Federal Circuit addressed the pleading standards for patent infringement in Lifetime Indus., Inc. v. Trim-Lok, Inc., No. 3:13-cv-00819-RLM-MGG (N.D. Indiana September 7, 2017). Reversing and remanding a decision of the district court, the CAFC held that Lifetime Industries adequately pled facts sufficient to support claims of direct, indirect, and contributory patent infringement.
Patentee Lifetime makes seals for slide-out rooms in recreational vehicles (RVs) as shown in FIGS. 1-2 of the patent at issue (U.S. Pat. 6,966,590). Among other things, the claims of the ‘590 patent require a resilient seal (having two portions—a mounting portion and a separate bulb portion), wherein the seal is used in combination with a mobile living quarters having a slide-out room. Lifetime’s pleadings included the following allegations:
The CAFC reviews a district court’s dismissal for failure to state a claim under the law of the regional circuit; in the U.S. Court of Appeals for the Seventh Circuit, the standard of review is de novo. To survive a motion to dismiss under FRCP 12(b)(6), the complaint must contain sufficient factual matter, accepted as true, to state a claim to relief that is plausible on its face. This requirement is met if it pleads factual content that allows the court to draw the reasonable inference that the defendant is liable for the misconduct alleged. The plaintiff is not required to prove its case at the pleading stage (Bill of Lading Transmission & Processing Sys. Patent Litig., 681 F.3d 1323 (Fed. Cir. 2012)). Nor is the plausibility requirement akin to a probability requirement at the pleading stage—it simply calls for enough facts to raise a reasonable expectation that discovery will reveal that the defendant is liable for the misconduct alleged (Bill of Lading quoting Bell Atl. Corp. v. Twombly, 550 U.S. 544 (2007)).
While the district court dismissed the claim of direct patent infringement, the CAFC reversed on the basis that Lifetime had alleged facts sufficient that Trim-Lok installed the seal onto an RV (i.e., made an infringing seal-RV combination). The CAFC noted that Lifetime pled the who, what, when, where, why—e.g., who (an agent or employee of Trim-Lok), what (the installation), when (in or around June 2013), where (at a Forest River facility), and why (to test the seal onto the RV and to solicit sales).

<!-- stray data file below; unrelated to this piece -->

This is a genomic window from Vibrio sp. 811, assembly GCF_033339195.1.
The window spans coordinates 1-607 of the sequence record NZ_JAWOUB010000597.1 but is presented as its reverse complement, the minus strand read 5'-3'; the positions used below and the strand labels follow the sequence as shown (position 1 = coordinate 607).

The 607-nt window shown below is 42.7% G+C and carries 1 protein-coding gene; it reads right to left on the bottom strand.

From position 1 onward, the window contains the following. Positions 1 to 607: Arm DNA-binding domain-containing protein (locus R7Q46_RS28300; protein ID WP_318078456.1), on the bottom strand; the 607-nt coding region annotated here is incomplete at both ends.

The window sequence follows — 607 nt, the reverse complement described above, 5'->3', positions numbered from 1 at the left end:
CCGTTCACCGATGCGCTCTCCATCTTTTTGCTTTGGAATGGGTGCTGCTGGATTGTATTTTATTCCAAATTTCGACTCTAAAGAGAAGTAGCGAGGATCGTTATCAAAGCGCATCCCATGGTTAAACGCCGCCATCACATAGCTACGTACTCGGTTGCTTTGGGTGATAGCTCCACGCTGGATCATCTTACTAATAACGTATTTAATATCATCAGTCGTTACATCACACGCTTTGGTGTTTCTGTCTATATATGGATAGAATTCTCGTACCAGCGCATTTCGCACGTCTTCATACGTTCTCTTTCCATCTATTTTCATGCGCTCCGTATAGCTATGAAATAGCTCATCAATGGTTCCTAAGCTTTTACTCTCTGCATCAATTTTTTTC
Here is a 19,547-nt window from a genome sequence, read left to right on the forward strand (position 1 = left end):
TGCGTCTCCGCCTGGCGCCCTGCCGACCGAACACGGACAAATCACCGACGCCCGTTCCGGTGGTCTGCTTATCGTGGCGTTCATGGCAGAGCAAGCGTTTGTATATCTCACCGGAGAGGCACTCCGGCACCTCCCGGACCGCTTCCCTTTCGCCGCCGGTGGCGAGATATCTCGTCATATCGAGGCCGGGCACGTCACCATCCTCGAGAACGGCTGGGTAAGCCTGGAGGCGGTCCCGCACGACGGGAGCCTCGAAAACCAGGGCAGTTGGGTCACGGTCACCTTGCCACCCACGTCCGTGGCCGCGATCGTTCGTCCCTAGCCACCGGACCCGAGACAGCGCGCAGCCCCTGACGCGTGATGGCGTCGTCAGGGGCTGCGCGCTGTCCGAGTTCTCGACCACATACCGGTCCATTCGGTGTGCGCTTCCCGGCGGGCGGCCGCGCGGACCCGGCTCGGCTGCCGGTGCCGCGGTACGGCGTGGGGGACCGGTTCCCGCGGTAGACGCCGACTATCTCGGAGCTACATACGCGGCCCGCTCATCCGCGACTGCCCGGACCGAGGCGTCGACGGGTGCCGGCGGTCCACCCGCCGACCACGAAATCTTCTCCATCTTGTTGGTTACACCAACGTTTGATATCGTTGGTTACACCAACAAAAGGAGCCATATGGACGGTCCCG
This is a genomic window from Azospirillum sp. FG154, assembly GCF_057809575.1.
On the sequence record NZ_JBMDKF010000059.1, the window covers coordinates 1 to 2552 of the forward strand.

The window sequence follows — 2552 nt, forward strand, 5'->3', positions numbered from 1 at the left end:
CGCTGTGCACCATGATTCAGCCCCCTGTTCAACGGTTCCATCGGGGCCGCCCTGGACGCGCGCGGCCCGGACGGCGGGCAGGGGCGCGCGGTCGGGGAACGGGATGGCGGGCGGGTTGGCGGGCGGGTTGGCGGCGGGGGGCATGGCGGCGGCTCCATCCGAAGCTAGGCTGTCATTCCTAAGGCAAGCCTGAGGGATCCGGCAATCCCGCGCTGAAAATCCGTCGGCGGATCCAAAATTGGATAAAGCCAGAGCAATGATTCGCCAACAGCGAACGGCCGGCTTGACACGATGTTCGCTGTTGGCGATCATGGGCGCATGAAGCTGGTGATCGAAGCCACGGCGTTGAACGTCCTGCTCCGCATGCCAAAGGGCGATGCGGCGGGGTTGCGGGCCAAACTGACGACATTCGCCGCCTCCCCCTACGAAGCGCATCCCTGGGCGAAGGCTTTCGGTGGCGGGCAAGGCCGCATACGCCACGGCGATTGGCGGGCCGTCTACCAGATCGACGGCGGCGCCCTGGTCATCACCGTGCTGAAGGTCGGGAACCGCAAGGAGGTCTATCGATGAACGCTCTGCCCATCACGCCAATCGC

The CAFC also reversed the dismissal of the claim of indirect patent infringement. For an allegation of induced patent infringement to survive a motion to dismiss, a complaint must plead facts plausibly showing that the accused infringer specifically intended [another party; e.g., Trim-Lok] to infringe the patent and knew that [Trim-Lok’s] acts constituted patent infringement. The CAFC reversed because Lifetime’s complaint alleged the knowledge element (that the two engineers had knowledge of the patent and its scope when they joined Trim-Lok) and also alleged the intent element (Trim-Lok’s conduct regarding the installation of the exactly same type of seal at the Forest River facility). The CAFC noted that Trim-Lok required too much—reiterating that plausibility, not proofs or probabilities, are required at the pleading stage.
And the CAFC reversed the dismissal of the claim of contributory patent infringement stating that contributory infringement occurs, inter alia, when a party sells a component of a patented combination constituting a material part of the invention, knowing the same to be especially made or especially adapted for use in an infringement of such patent, and not a staple article or commodity of commerce suitable for substantial noninfringing use. Contrary to Trim-Lok’s assertions, the CAFC also noted that contributory infringement requires only proof of a defendant’s knowledge, not intent, that his activity cause infringement. For the reasons stated above—as well as that Lifetime alleged that a Trim-Lok employee assisted with or directed the installation—the CAFC held that Lifetime’s pleadings were sufficient.
Lessons for Practice
Draft winning pleadings by including the who, what, when, where, why facts sufficient to be plausible to support an alleged infringement and be sure to address each element of the respective infringement test.
For patent drafters, avoid drafting claims which raise issues of indirect patent infringement. While not discussed above, it is noteworthy that Trim-Lok convinced the district court to dismiss the claim of direct infringement on the basis that the Trim-Lok did not make both the RV and the seal (recall the claim recites: a combination of the resilient seal to an RV). Furthermore, if drafting a claim which will require indirect infringement is necessary, before proceeding, advise your client of the limitations and/or pitfalls of such claims.